4 min read


Can Dogs Sense Anger?



4 min read


Can Dogs Sense Anger?


Dogs have some amazing natural abilities. Sometimes it seems like they can read minds. They are such intuitive animals and they respond to humans in ways that are so unique and special. The friendship between humans and dogs is unlike any other partnership. 

Dogs seem to sense very specific things about people. When we are happy, our dogs appear to mirror that happiness. How do our dogs know when we are happy? How do they know to comfort us when we are sad? What else can a dog sense? Can dogs sense anger? 


Signs that Your Dog is Sensing Anger

Dogs read facial expressions, sounds, body language, and smells in order to deduce a person's mood. There are different signs that dogs display depending on their response to different people and moods. 

For example, when you are very sad, your dog will notice and respond accordingly. You'll notice that your dog will get calmer and walk in a non-threatening way towards you. When you need some extra comfort, your dog will likely notice and lean into you for cuddles.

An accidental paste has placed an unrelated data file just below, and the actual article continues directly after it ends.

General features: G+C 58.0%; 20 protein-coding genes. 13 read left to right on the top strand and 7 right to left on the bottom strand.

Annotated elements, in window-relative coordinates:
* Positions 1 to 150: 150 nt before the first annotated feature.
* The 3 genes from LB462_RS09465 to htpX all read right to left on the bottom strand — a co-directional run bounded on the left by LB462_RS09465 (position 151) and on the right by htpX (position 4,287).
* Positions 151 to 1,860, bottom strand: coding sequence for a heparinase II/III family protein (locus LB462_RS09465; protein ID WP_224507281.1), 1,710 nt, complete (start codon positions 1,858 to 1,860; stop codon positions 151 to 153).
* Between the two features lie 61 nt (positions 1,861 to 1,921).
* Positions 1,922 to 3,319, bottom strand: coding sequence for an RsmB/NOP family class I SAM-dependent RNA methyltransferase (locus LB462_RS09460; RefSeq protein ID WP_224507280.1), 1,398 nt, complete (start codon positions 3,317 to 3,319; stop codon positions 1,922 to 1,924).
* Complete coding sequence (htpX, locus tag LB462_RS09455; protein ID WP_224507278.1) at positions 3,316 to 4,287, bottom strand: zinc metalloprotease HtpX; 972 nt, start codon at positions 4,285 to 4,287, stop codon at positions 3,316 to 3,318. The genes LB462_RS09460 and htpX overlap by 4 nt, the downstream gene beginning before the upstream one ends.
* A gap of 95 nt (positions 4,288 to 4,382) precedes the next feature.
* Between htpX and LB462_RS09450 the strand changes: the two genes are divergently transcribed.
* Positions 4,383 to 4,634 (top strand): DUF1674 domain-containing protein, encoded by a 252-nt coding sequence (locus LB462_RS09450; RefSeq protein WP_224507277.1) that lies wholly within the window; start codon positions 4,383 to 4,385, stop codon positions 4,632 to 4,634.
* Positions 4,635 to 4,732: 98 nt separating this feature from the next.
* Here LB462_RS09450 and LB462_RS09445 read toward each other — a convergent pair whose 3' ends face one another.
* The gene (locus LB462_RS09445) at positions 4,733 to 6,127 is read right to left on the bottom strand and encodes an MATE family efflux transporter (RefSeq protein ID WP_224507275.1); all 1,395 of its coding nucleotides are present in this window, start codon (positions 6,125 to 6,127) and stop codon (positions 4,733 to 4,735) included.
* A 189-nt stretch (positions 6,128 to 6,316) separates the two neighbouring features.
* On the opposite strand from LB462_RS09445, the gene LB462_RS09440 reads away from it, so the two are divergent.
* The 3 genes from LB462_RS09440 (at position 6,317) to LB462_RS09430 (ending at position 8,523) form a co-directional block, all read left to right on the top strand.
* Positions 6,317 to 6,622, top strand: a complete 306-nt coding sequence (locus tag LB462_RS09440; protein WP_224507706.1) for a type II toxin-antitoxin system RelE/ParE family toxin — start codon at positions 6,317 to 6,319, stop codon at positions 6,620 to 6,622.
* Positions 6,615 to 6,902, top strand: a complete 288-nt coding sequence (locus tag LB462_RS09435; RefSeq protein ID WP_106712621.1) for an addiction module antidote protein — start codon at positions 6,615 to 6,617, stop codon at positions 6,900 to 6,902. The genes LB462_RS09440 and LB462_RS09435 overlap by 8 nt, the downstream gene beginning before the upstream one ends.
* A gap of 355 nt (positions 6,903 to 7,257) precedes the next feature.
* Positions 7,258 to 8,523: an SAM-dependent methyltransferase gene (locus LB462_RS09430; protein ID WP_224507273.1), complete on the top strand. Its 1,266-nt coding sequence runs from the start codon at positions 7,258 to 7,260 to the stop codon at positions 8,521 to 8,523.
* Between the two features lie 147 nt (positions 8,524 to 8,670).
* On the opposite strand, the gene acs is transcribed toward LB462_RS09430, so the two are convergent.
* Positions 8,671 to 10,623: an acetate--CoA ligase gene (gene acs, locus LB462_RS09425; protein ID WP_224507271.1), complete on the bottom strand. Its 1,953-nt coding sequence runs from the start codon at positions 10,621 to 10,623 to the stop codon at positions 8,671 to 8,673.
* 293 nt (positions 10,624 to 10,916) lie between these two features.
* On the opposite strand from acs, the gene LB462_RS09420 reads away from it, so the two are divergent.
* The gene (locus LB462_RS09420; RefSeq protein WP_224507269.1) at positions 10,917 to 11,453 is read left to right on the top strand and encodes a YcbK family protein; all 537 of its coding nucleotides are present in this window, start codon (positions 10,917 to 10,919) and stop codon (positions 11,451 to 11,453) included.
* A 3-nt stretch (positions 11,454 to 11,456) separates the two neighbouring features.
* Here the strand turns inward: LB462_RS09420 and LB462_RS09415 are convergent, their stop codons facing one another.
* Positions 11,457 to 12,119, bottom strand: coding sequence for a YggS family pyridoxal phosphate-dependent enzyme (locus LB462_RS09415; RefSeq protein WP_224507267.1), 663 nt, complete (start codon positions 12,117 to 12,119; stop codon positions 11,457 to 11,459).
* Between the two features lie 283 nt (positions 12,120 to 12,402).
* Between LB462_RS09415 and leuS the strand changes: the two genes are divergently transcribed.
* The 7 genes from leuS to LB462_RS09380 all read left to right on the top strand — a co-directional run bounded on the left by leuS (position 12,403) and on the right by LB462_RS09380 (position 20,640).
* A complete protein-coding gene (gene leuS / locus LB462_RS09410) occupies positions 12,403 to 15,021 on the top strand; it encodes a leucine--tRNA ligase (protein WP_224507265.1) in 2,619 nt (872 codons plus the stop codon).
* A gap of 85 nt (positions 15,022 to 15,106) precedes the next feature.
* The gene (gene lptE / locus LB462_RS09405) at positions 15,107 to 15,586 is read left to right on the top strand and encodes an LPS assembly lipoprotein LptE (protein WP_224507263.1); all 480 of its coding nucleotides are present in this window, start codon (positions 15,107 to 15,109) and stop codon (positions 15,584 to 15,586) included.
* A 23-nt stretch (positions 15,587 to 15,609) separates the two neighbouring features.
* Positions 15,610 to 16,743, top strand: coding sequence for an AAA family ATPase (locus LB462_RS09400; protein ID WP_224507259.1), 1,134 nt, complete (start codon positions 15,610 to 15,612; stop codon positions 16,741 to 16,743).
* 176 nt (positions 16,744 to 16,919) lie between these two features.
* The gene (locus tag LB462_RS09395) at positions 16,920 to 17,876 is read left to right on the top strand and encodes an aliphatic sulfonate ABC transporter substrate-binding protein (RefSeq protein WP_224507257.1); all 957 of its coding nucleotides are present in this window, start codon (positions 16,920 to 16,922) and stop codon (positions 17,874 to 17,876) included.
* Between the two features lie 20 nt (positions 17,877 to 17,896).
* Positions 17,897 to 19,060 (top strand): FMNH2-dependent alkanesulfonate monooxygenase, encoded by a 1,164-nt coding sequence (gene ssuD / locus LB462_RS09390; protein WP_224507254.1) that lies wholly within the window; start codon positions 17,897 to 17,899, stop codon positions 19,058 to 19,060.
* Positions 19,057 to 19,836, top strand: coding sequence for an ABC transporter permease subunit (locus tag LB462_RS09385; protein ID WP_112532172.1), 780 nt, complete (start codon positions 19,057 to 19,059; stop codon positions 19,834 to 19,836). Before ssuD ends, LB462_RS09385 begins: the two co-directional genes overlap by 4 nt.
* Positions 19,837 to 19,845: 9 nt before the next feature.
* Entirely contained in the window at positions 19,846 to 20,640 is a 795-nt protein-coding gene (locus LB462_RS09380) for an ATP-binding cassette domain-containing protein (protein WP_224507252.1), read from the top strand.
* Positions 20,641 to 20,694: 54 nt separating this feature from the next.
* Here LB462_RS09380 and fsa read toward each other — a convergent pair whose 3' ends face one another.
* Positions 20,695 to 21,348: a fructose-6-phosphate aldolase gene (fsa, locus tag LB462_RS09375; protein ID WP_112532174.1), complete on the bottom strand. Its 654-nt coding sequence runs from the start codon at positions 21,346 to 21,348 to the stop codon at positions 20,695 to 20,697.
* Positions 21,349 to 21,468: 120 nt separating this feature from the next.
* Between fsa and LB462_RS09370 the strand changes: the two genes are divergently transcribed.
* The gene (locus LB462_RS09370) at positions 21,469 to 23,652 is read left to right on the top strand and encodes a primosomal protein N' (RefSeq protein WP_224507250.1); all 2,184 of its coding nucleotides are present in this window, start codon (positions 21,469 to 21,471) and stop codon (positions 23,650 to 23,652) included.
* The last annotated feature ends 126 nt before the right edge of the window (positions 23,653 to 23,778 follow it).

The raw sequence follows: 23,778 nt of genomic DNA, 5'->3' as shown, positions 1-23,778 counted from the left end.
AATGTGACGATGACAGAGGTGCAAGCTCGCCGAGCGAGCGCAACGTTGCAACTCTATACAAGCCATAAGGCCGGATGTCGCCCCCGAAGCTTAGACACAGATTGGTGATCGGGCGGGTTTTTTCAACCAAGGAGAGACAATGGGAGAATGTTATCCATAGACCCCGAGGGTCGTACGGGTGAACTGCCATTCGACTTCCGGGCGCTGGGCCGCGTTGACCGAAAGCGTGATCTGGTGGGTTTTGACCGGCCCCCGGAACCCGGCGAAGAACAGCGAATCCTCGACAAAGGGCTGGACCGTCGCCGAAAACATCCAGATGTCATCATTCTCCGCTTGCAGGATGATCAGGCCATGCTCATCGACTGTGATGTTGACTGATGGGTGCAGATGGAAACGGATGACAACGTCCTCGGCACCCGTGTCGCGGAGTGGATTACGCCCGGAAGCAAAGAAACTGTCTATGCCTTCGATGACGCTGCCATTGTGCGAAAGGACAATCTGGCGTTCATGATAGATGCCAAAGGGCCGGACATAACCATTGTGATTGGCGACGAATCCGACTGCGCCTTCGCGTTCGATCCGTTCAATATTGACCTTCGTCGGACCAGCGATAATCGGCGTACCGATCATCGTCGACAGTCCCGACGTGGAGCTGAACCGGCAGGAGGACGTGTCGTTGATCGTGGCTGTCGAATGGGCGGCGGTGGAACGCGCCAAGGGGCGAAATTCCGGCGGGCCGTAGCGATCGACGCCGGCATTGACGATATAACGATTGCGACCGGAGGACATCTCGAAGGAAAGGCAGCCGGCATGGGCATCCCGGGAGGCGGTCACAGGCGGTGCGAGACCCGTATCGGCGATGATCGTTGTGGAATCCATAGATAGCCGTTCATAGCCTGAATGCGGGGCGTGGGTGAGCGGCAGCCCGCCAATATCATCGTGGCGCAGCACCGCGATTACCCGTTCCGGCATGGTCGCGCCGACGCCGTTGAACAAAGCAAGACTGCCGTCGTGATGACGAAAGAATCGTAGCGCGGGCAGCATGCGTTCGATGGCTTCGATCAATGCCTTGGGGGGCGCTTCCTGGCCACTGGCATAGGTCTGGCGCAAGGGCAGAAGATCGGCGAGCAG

Similarly, dogs can tell when people are angry. They rely heavily on their sense of smell for this task. When a person is sweating, their adrenal glands are more productive. This rise in adrenaline is something that dogs can smell! They can smell an increased sweat production. Dogs also pay attention to the posture, facial expressions, and muscle tensions of humans. 

When a human is angry, he might raise his shoulder, scour his face, and stop making eye contact. This will alert the dog that something might be wrong. Different dogs react differently according to their breed and personality. 

Some dogs will get scared when they notice someone is angry. They will run behind their owner for protection. Other dogs will get very protective and may start barking or growling at the angry person. A dog who gets angry at an angry person may show is teeth and move towards the ground in a threatening way. 

Body Language

Here are some signs you might notice when your dog is sensing anger:

  • Growling
  • Barking
  • Sniffing
  • Snapping